To ensure satisfactory high-frequency performance for the tuner circuit, this is preferably formed in a semiconductor layer which is formed directly upon or closely adjacent to a surface of the substrate, that surface being formed accurately flat with a high degree of precision. Excellent high-frequency performance for the circuit elements of the tuner circuit can be attained by employing a layer of a suitable compound material, such as gallium arsenide, for the semiconductor layer in which the tuner circuit is formed.
FIG. 1 is a partial external oblique view of an embodiment of a 3-dimensional integrated circuit for a liquid crystal display TV receiver according to the present invention;
FIG. 2 is a simplified block circuit diagram to illustrate paths whereby interference produced by a liquid crystal display drive circuit can enter the antenna and amplifier input stages of a miniature TV receiver;
FIG. 3 is an expanded view of a region of the integrated circuit embodiment of FIG. 1, lying above and below a lower shield layer;
FIG. 4 is an expanded view of a region of the embodiment of FIG. 1 lying above and below an upper shield layer;
FIG. 5 is an oblique view of a portion of a second embodiment of an integrated circuit according to the present invention, employing a layer of gallium arsenide to form a tuner circuit and including a stabilized power supply circuit;
FIG. 6 is an oblique view of a portion of a third embodiment of the present invention, which is a modification of that of FIG. 5, and;
FIG. 7 is an oblique view of a portion of a fourth embodiment of the present invention, employing a layer of gallium arsenide to form a tuner circuit and including an acoustic surface wave element layer.
FIG. 1 shows a partial oblique view of an embodiment of a 3-dimensional integrated circuit for a liquid crystal display TV receiver according to the present invention. The integrated circuit is formed on a substrate 10 which is formed of an electrically insulating material, upon which are successively formed a plurality of active semiconductor layers 20a, 20b, 20c and 20d, and an acoustic surface wave element layer 32 together with shield layers 34 and 36, these layers being mutually separated by thin films 30a to 30f formed of an electrically insulating material, which in this embodiment is silicon dioxide. The semiconductor material in each of the active semiconductor layers is silicon, in this embodiment. The lowest active semiconductor layer 20a is formed directly upon substrate 10, and serves to constitute a tuner circuit 38 of the TV receiver. An insulating film 30a is formed over active semiconductor layer 20a, and a shield layer 34 consisting of an electrically conductive material is formed over this insulating film 30a, with another insulating film 30b being formed upon shield layer 34. The acoustic surface wave element layer 32 is formed upon the insulating film 30b, and another insulating film 30c formed thereon. A second active semiconductor layer 20b is formed upon insulating film 30c. The I.F. amplifier and the video and audio demodulation and amplifier circuits of the TV receiver, collectively denoted by numeral 40 and collectively referred to hereinafter for brevity of description as the video/audio signal processing circuit, are formed in active semiconductor layer 20b. An insulating film 30d is formed upon active semiconductor layer 20b, and a shield layer 36 consisting of an electrically conductive material is formed over insulating film 30d. An insulating film 30e is formed upon shield layer 36, and a third active semiconductor layer 20c is formed upon insulating film 30e. Drive circuits 42 for driving a liquid crystal display panel of the TV receiver are formed in active semiconductor layer 20c. An insulating film 30f is formed over active semiconductor layer 20c, and a fourth active semiconductor layer 20d is formed upon insulating film 30c. In this embodiment the liquid crystal display panel is of active-matrix type, with each of the liquid crystal display elements being coupled to a corresponding active semiconductor control element, i.e. a transistor functioning as a switch. An array 44 of these display control elements is formed in the uppermost active semiconductor layer 20d, together with liquid crystal display element drive electrodes. A liquid crystal display panel 46 is formed directly upon active semiconductor layer 20d. The configuration of such a liquid crystal display panel is well known in the art, and detailed description of the panel will be omitted from the following.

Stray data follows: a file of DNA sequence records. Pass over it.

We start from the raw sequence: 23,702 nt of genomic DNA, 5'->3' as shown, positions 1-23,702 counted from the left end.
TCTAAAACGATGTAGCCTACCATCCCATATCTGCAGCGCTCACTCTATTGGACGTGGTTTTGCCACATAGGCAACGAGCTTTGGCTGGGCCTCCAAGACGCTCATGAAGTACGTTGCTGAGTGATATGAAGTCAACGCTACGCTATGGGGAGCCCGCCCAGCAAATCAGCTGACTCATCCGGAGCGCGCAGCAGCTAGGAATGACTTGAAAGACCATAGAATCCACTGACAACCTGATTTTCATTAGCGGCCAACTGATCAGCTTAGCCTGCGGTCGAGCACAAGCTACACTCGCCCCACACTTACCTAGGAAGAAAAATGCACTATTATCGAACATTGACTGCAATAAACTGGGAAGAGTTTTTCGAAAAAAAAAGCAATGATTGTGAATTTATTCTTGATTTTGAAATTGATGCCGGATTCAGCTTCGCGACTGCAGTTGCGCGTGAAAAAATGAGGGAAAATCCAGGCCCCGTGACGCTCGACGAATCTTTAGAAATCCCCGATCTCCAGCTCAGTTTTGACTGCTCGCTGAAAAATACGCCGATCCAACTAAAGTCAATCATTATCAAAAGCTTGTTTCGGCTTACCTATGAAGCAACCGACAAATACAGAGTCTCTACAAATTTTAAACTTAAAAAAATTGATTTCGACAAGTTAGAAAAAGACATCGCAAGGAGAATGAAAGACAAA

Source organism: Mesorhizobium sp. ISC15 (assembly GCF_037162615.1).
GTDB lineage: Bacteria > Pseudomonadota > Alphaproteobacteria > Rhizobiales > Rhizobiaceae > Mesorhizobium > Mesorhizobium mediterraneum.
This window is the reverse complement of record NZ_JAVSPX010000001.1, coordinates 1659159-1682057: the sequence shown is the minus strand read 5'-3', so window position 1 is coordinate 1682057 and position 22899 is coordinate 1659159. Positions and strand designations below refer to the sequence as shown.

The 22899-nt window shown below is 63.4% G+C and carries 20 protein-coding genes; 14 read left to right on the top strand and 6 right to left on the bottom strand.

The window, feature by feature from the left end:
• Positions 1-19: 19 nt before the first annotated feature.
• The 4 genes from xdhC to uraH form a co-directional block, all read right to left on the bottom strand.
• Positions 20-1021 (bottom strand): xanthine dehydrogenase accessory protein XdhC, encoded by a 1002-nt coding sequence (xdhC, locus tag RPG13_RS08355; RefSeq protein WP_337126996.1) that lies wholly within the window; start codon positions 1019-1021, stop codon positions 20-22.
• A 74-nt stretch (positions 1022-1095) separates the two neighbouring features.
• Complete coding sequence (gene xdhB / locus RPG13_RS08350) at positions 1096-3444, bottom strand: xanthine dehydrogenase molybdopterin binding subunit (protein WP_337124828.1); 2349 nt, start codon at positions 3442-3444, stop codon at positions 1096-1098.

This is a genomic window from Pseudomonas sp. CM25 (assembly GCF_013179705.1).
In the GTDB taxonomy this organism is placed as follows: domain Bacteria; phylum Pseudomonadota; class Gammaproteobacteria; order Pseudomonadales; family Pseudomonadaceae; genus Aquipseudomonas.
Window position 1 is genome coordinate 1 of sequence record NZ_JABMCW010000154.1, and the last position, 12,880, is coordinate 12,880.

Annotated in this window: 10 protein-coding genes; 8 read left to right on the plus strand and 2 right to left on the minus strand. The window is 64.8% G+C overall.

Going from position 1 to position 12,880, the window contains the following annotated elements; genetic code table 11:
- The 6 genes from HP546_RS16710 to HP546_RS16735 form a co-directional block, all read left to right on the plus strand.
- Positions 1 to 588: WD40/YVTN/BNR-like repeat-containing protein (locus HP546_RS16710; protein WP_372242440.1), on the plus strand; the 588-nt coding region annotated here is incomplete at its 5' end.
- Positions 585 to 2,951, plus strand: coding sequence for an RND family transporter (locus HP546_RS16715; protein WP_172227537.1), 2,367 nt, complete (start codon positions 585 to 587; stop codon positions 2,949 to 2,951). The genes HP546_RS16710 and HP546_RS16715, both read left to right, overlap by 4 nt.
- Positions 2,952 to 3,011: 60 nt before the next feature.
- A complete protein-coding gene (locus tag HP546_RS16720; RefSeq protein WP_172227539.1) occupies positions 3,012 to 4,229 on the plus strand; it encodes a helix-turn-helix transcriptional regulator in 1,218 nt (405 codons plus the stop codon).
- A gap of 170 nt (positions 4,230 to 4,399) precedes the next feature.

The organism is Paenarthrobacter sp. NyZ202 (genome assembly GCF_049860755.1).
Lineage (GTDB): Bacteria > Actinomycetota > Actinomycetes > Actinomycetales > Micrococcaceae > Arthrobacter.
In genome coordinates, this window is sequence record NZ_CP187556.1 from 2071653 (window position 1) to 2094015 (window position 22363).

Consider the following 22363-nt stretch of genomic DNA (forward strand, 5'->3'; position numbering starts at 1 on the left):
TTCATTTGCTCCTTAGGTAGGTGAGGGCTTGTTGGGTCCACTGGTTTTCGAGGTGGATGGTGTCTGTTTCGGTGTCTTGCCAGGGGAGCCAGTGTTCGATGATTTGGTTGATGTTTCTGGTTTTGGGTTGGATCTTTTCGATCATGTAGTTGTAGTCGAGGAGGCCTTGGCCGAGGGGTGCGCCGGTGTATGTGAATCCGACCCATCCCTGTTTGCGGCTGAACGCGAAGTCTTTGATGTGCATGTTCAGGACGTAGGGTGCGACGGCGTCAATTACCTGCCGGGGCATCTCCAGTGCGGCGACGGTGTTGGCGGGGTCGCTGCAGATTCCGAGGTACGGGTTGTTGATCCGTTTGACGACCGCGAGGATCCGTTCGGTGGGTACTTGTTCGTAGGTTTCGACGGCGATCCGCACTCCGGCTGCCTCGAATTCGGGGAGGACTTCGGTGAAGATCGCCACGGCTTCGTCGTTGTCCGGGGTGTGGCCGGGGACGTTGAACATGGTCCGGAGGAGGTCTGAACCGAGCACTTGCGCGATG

The set of layers 20a to 30d, i.e. which contain the video/audio signal processing circuit 40 and the tuner circuit 38, will be designated as receiving circuit block 48. The set of layers 30e to 46, which contain liquid crystal display panel drive circuit 42 and the display control elements 44, will be designated as display drive block 50. The respective layers within the receiving circuit block 48 and display drive block 50 are mutually interconnected as required by means of through-hole connecting leads, as described hereinafter.